Used 2007 Honda Ridgeline Crew Cab Review

Edmunds expert review

Though its multipurpose mission inherently involves a few compromises, the 2007 Honda Ridgeline is nonetheless a solid choice for consumers wanting a vehicle that offers both pickup utility and carlike ease of use.




What's new for 2007

Only minor changes occur to the 2007 Honda Ridgeline. There's a new RTX trim level, and the RTL trim level now has a standard sunroof.

Vehicle overview

Ever tried to take home a load of paving stones from a building supply store or move your teenager's belongings up to college without a truck or SUV? Not so fun. But for a lot of people, owning a truck for those occasional times when it is needed just isn't worth it. That is where the 2007 Honda Ridgeline comes in. For normal use, it pretty much drives like a regular car. When you need to haul stuff, it works pretty well as a pickup, too.

Developed specifically for the U.S. market, the Ridgeline crew cab pickup is based on a heavily modified version of the platform used for the Honda Pilot SUV. Unlike a regular pickup and its traditional "three box" (engine compartment, cab, cargo box) design, the Ridgeline's cabin and bed are fully integrated for better body stiffness. This, along with the fully independent suspension, provides excellent on-road handling and ride comfort.

In terms of utility, there are a number of innovative features. The bed is 5 feet long (about the same as a compact pickup's short bed) and more than 4 feet wide, so it can swallow a standard 4x8-foot sheet of plywood with the tailgate down. The tailgate can opened down or swung out sideways, and underneath the load floor is a hidden 8.5-cubic-foot locking trunk.

There are some downsides. The Ridgeline doesn't take to off-roading very kindly, and its towing and payload capacities aren't quite as high as those of many midsize pickups. Like the Ford Explorer SportTrac, its closest competitor, the 2007 Honda Ridgeline is a good sport-utility vehicle -- and an average truck. On one hand it gives you plenty of passenger space, a very functional interior and enough cargo room to get by on the weekend. It's more comfortable to drive than other midsize trucks and won't dent your wallet as deeply as a full size. If you're realistic about your towing and hauling needs, and can do without the sound of a big V8 or real off-road ability, you'll find the Ridgeline worth the price.




Trim levels & features

The five-passenger 2007 Honda Ridgeline is a midsize crew cab pickup. Honda offers the Ridgeline in one body style and four trim levels: RT, RTX, RTS and RTL. On the RT you'll find cruise control, powered accessories, keyless entry, air-conditioning and a CD player. The RTX is equipped similarly but has a chrome grille, alloy wheels and a trailer hitch. The RTS adds a power driver seat and an in-dash six-disc CD changer. The top-line Ridgeline RTL features a sunroof, heated outside mirrors, heated front seats, leather upholstery, dual-zone automatic climate control, satellite radio and HomeLink. The RTL is also the only trim level on which Honda offers the optional navigation system with an integrated MP3 auxiliary audio input.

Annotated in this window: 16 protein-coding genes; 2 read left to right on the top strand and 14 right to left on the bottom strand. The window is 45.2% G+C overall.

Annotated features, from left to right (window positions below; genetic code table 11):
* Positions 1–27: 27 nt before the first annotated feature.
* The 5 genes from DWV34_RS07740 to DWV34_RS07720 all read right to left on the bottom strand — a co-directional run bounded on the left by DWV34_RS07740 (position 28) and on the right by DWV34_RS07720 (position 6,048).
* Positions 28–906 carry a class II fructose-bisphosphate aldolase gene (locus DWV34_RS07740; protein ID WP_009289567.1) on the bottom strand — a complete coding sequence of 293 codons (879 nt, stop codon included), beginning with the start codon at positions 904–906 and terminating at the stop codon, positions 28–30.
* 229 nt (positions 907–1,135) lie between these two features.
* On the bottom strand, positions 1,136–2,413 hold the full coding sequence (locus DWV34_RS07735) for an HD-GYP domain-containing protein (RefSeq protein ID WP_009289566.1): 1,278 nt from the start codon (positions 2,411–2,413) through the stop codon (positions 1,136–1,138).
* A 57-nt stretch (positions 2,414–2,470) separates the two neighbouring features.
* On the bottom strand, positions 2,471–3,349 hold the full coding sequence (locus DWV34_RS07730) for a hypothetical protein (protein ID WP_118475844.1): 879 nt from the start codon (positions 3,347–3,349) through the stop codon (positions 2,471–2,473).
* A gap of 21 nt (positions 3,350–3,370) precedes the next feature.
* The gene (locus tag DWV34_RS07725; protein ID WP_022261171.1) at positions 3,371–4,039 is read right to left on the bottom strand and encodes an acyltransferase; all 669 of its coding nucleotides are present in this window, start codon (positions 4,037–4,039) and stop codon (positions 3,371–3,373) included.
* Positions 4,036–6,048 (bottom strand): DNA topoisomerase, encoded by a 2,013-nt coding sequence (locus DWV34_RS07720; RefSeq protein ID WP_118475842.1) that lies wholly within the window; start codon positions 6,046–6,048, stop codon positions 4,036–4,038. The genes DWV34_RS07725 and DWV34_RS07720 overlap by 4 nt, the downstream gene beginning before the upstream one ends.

Performance & mpg

The Ridgeline draws power from Honda's 3.5-liter single-overhead-cam V6. In this application, it makes 247 horsepower and 245 pound-feet of torque. A five-speed automatic with a transmission cooler is standard. An all-wheel-drive system (dubbed VTM-4 for Variable Torque Management four-wheel drive) is also standard. Towing capacity is 5000 pounds, and the Ridgeline can haul 1550-pound payloads in its bed.

Safety

Standard equipment includes four-wheel antilock disc brakes with brake assist, seat-mounted side airbags for front occupants, and full-length side curtain airbags. Traction control and stability control are also standard. In NHTSA crash tests, the Honda Ridgeline earned five out of five stars for its protection of occupants in both frontal and side-impact crashes.

Driving

The 2007 Honda Ridgeline is comfortable, quiet and pretty easy to drive. Steering is tight, with just the right amount of resistance and feedback, and the ride is very soft and carlike. The only major annoyance is poor outward visibility. On-road handling is very responsive for a pickup, but off-road trail runs are not the Ridgeline's forte. Likewise, the V6 is smooth, with plenty of power for cruising, but lacks the low-end grunt needed for bigger hauling jobs.

Interior

The front bucket seats are firm, well-shaped and comfortable, but some drivers might find the lack of a telescoping steering wheel to be an annoyance. Rear legroom is better than what's available in many midsize pickups, but comfort is marginal. There are plenty of interior storage compartments, and the 60/40-split rear seat can be flipped up to provide additional cargo space. The Ridgeline's bed is 5 feet long and has a useful hidden lockable trunk that can also serve as a cooler, thanks to a drain plug. One downside, however, is that the spare tire is located inside the trunk, so you'll need to unload the bed and trunk if you ever get a flat.

Edmunds expert review process

This review was written by a member of Edmunds' editorial team of expert car reviewers. Our team drives every car you can buy. We put the vehicles through rigorous testing, evaluating how they drive and comparing them in detail to their competitors.

We're also regular people like you, so we pay attention to all the different ways people use their cars every day. We want to know if there's enough room for our families and our weekend gear and whether or not our favorite drink fits in the cupholder. Our editors want to help you make the best decision on a car that fits your life.